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"Moving Toward the Fully Informed Jury"



The Georgetown Journal of Law and Public Policy last year published an article thus titled by Steven Hantler of DaimlerChrysler and Victor E. Schwartz, Cary Silverman and Emily Laird of Shook Hardy & Bacon. According to the American Justice Partnership, which has reprinted the piece, the article addresses five judge-made rules which "blindfold a jury from knowing about highly relevant and material evidence. When such rules were formulated, they had a strong and reasonable rationale, but in each case that basis has diminished in importance." To quote Victor Schwartz's summary, the article criticizes the following exclusions of evidence:

Where a jury does not know that a plaintiff has already received compensation for an injury (i.e., the collateral source rule);

Where a jury does not know if a plaintiff was wearing a seatbelt;

Where a jury does not know that a driver of a vehicle was under the influence of alcohol or drugs, speeding, or asleep at the wheel (this can be extended to other situations where a plaintiff's wrongful conduct is not known by the jury);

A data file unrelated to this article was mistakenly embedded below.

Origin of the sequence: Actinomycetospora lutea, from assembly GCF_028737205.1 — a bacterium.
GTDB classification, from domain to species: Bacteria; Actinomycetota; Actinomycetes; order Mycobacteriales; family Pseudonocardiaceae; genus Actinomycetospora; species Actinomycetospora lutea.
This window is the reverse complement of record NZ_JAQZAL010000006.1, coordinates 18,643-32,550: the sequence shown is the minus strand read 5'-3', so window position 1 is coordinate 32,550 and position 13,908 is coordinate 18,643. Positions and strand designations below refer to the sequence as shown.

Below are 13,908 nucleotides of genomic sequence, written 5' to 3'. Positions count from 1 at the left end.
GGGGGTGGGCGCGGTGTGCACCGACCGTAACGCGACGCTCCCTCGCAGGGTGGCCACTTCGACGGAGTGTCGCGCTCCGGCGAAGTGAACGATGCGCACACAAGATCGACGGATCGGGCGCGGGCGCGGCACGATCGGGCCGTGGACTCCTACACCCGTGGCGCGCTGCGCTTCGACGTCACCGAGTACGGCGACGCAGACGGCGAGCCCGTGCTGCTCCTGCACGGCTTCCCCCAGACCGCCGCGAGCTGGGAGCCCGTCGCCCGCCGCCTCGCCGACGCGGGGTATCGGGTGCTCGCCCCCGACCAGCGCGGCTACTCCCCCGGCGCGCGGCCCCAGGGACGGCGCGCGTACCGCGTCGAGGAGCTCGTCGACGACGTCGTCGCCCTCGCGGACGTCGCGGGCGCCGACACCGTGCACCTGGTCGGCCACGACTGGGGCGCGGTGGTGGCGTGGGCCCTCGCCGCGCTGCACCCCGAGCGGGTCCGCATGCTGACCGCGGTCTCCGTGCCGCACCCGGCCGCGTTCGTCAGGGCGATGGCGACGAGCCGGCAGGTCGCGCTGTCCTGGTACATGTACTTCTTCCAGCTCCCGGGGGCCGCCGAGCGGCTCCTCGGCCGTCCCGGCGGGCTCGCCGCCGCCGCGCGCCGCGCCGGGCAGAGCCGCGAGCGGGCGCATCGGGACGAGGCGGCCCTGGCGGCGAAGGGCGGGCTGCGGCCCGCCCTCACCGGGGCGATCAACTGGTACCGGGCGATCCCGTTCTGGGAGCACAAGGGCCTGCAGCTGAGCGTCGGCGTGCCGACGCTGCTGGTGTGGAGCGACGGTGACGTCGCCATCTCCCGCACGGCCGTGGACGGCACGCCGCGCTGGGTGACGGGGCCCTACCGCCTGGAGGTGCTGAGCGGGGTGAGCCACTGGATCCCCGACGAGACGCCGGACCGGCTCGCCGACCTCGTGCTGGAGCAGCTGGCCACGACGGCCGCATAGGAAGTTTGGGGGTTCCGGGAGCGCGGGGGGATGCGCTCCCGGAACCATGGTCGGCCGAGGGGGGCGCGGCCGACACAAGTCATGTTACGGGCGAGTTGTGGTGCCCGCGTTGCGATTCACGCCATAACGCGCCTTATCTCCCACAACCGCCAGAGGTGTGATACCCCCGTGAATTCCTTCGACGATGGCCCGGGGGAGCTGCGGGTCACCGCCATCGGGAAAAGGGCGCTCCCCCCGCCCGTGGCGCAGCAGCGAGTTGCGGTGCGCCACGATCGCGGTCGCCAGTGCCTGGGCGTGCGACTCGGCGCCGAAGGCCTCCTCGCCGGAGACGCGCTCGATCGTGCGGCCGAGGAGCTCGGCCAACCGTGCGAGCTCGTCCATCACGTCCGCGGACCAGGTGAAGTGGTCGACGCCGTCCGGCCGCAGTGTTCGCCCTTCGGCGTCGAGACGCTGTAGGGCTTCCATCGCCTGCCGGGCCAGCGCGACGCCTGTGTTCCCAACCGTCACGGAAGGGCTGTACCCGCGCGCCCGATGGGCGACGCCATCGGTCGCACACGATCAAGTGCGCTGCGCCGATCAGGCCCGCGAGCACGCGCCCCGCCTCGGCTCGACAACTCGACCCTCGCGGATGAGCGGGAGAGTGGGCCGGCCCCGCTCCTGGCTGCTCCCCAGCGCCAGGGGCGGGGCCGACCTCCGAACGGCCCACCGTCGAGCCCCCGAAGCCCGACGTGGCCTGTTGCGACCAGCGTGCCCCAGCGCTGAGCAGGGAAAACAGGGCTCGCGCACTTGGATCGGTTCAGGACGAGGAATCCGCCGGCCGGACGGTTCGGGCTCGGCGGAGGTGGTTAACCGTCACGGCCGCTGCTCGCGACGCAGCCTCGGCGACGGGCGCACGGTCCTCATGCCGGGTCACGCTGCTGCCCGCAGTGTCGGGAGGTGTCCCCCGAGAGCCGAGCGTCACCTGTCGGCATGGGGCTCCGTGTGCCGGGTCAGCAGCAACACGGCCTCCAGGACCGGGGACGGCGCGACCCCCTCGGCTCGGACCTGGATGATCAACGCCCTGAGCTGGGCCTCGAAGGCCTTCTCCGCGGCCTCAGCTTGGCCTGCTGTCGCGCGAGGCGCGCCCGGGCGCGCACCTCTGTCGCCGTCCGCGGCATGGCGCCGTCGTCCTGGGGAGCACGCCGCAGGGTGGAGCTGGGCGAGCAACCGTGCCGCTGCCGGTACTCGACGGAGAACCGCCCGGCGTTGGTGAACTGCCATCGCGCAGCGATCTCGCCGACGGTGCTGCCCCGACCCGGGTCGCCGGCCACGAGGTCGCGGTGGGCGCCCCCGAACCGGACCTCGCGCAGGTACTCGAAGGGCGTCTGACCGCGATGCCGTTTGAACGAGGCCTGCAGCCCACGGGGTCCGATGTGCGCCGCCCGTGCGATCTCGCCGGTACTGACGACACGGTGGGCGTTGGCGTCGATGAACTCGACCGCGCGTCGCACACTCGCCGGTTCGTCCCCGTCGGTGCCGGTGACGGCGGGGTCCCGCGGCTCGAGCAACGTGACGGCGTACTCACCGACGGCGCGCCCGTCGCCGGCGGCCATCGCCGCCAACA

Where a jury does not know that if it finds a defendant even 5% or 10% liable, that the defendant may end up paying 100% of the damages (i.e., the joint and several liability rule); and

Where a jury does not know that a plaintiff was exposed to asbestos from sources other than the defendant.

 

 


Rafael Mangual
Project Manager,
Legal Policy
rmangual@manhattan-institute.org

Katherine Lazarski
Manhattan Institute
klazarski@manhattan-institute.org

 

Published by the Manhattan Institute

The Manhattan Insitute's Center for Legal Policy.